Everyone in the engineering world knows McMaster-Carr, but few people in the DIY world do. McMaster is a privately held company based in Illinois that may be the world’s largest engineering superstore. They have hundreds of thousands of items and in twenty plus years of using them I don’t think I’ve ever experienced a stock out. Remarkable.
They have everything. What do I mean by “everything”? Well, you can buy stainless steel spring wire, storage bins, a work bench, a belt sander, fasteners, and (literally) a kitchen sink.
You wouldn’t want to use McMaster for something you can get at Home Depot, even though they have almost everything Home Depot does, but they fit the bill when you need something a little bit out of the ordinary or you want to use an industrial/commercial product in your personal project.
Here are some nice items I’ve used them for in my projects:
John Boos “butcherblock” countertops (under “Maple tops”) at $16/sq-ft
Richlite lab bench material (the predecessor to the oh-so-trendy Paperstone…called “phenolic tops” at McMaster) at $26/sq-ft
Heavy-duty urethane casters to support a huge rolling shelving unit.
Acme threaded rod for shelf supports.
Any manner of weird drill bit or fastener.
“Speedrail” tubing fittings for railings, etc.
They take credit cards. They ship the same day by UPS.
My workbenches shown here (on the left) have McMaster tops (both butcher block and Richlite).
Occasionally my expertise as an engineer carries over into the Baubilt world. Here is one such case. If you need to make fussy little shafts or brackets for some DIY project like a light fixture or a toilet paper holder, consider using the Misumi service. Misumi is a Japanese company that has a huge collection of semi-custom parts (hundreds of categories really) that are made to order using your uniquely specified parameters. For example, let’s say you need a stainless-steel rod 8mm in diameter and 96mm long for some perfect door pull you are designing. You can order that part from Misumi and it will be made to order on a computer-controlled machine tool (in Japan) and shipped directly to you…for remarkably short money.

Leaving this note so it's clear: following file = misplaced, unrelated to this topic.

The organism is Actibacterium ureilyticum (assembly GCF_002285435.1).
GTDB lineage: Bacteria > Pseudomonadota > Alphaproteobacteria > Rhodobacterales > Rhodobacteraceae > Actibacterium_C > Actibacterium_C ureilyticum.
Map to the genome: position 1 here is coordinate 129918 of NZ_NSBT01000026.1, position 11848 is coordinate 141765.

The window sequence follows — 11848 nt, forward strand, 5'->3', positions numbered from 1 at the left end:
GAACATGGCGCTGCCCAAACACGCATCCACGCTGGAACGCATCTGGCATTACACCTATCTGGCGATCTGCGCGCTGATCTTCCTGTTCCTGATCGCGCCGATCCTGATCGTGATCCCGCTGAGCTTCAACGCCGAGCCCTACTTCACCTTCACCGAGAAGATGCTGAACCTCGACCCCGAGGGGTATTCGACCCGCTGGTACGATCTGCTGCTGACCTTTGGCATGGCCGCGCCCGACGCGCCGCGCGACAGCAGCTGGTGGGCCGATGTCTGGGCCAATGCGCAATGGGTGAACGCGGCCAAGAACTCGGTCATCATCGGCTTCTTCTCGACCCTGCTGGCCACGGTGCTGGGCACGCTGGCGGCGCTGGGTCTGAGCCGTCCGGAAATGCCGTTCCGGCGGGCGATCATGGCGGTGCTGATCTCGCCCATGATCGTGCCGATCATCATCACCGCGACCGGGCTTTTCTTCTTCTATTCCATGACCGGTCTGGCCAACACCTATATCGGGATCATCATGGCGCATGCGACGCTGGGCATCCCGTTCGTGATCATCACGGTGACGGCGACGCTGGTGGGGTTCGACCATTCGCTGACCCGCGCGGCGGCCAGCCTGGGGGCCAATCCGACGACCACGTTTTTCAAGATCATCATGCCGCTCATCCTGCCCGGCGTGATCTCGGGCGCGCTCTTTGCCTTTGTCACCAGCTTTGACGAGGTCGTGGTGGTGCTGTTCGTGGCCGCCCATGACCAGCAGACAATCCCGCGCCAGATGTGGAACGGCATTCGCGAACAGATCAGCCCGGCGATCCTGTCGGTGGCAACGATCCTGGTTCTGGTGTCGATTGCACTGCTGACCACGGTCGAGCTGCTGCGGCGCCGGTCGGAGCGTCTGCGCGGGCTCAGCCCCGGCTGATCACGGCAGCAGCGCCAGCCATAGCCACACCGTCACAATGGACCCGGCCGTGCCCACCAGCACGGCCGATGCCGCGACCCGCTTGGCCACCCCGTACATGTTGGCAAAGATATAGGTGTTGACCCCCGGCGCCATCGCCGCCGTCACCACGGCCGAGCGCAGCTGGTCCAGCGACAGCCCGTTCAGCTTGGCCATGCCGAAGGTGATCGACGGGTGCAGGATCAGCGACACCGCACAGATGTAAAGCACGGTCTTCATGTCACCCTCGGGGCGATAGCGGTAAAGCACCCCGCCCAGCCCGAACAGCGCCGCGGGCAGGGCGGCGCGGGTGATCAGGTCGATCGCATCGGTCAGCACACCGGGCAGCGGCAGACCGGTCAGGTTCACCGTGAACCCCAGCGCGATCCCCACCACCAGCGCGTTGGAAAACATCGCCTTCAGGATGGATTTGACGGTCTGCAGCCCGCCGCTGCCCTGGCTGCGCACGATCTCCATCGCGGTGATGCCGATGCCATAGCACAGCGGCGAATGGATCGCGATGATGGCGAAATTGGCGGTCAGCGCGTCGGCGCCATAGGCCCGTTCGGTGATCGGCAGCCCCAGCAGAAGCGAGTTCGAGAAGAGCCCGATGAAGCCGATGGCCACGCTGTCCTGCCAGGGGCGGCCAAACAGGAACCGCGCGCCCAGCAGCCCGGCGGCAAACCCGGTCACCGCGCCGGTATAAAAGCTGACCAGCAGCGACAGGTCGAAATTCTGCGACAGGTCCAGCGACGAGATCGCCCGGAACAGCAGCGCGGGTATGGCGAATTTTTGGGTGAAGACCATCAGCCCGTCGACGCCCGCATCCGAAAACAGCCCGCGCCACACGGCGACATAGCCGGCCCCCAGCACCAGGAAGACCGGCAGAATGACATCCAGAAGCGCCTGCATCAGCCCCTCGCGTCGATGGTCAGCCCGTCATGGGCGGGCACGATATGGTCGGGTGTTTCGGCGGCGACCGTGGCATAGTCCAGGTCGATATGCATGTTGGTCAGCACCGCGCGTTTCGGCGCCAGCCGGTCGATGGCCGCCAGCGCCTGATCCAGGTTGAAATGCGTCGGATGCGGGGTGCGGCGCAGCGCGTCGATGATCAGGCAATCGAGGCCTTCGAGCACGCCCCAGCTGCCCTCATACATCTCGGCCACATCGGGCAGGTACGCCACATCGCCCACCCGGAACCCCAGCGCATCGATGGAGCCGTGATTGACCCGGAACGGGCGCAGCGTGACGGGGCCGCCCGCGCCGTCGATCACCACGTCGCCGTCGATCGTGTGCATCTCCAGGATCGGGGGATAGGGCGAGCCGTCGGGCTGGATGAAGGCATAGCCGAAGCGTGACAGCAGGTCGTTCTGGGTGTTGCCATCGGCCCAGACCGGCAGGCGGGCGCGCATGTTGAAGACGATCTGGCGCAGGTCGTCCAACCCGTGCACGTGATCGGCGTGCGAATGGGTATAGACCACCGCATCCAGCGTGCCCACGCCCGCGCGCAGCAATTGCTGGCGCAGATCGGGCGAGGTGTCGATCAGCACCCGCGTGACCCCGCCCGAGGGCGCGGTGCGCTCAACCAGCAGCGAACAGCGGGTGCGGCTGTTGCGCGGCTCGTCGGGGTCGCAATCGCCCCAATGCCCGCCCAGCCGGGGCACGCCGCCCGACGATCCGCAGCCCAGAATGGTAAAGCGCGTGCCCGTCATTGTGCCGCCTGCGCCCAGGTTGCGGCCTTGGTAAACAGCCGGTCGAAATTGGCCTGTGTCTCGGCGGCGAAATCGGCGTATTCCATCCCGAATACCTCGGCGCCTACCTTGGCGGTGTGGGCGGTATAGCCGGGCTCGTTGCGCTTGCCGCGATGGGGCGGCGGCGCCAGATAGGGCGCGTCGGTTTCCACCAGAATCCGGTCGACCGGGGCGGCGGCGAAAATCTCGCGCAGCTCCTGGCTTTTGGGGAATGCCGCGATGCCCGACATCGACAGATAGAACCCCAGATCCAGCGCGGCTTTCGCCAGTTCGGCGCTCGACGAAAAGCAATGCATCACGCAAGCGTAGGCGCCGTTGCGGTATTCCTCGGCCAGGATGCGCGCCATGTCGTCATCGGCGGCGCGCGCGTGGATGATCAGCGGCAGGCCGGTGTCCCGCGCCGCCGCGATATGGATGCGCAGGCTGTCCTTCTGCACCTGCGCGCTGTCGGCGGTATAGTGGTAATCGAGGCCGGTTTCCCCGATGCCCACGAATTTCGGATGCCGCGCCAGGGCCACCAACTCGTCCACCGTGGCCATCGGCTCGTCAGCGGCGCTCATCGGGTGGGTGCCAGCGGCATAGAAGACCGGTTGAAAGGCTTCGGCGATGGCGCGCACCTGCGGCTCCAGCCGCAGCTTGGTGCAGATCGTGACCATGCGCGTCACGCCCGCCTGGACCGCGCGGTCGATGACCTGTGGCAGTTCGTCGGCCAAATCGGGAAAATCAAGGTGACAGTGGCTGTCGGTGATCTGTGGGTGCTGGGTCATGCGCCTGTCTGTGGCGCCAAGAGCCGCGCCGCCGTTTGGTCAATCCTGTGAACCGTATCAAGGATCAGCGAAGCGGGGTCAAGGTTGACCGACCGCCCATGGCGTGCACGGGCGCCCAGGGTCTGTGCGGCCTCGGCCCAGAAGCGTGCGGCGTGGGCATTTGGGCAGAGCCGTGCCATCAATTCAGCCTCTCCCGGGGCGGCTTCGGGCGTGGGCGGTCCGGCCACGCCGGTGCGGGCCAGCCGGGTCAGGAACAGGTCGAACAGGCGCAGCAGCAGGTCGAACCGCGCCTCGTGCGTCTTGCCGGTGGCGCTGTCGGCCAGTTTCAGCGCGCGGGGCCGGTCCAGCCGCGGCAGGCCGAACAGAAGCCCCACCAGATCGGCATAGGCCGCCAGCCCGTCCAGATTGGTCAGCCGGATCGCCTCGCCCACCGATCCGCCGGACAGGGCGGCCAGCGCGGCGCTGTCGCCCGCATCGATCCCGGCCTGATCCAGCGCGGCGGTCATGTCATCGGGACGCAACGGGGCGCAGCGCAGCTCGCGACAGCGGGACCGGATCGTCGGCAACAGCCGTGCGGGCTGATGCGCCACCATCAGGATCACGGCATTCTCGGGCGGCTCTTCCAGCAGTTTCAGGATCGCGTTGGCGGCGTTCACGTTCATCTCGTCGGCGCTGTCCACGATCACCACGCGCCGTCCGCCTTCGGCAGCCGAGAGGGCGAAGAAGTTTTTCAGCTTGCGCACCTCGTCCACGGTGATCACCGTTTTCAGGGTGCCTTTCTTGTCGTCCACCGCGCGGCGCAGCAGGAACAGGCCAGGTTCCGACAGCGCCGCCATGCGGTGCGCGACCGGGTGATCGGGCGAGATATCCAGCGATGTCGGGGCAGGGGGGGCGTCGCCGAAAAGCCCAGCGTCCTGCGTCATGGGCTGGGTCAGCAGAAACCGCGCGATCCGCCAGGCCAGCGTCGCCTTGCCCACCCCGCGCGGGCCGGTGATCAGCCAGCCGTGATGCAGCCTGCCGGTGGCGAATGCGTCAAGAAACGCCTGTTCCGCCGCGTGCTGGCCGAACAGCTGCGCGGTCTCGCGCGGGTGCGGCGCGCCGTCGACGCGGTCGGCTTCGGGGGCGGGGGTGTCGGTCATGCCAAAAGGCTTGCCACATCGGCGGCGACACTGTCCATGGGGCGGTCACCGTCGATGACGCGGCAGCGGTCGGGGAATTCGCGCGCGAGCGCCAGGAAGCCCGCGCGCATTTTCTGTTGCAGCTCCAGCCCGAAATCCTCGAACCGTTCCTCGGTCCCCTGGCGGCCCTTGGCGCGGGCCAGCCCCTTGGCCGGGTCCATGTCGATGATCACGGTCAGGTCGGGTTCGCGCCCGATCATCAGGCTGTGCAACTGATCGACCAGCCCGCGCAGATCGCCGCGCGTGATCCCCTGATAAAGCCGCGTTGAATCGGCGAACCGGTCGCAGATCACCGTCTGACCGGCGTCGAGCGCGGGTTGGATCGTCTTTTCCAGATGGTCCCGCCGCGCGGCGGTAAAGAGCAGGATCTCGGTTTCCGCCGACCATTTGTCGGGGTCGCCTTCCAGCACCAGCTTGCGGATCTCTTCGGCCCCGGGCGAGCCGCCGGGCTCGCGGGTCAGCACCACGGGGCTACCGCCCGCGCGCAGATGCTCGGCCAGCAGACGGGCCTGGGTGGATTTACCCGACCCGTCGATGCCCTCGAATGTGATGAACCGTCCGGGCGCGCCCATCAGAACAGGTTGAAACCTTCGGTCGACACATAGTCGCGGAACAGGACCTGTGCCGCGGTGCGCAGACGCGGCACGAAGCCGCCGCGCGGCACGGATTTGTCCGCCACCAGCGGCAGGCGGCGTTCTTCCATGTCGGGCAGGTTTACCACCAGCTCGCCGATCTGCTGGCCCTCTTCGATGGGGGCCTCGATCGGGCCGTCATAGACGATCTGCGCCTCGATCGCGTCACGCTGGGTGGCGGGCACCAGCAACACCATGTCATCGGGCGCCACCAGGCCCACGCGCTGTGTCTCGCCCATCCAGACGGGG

Here are some parts I had made for use with the Ponoko parts described elsewhere. I think I had 10 sets made, and have already used 7 of the sets by now. My recollection is that these parts were $5-15 each, which is a screaming deal for a custom machined part. The trick of course is that these aren’t really custom; they are semi-custom parts that are made to order with your pre-specified dimensions.
Ponoko is a web-based business offering laser cutting from almost any file format. This service can be used to make fussy parts with complex curves. For example, I needed to prototype a three dimensional component and made the basic structure with interlocking pieces of plywood. Here is a sheet of the pieces as they came from Ponoko. To minimize costs you try to nest as many parts as you can on a sheet of material. I fit nine sets on this piece. Ponoko offers lots of materials. I drew these parts in Adobe Illustrator, but almost any drawing tool can be used, even Powerpoint, I think.
Here you can see the parts going together to form a three-dimensional structure. I glued the parts together with Gorilla glue and the structure was super strong and very precise.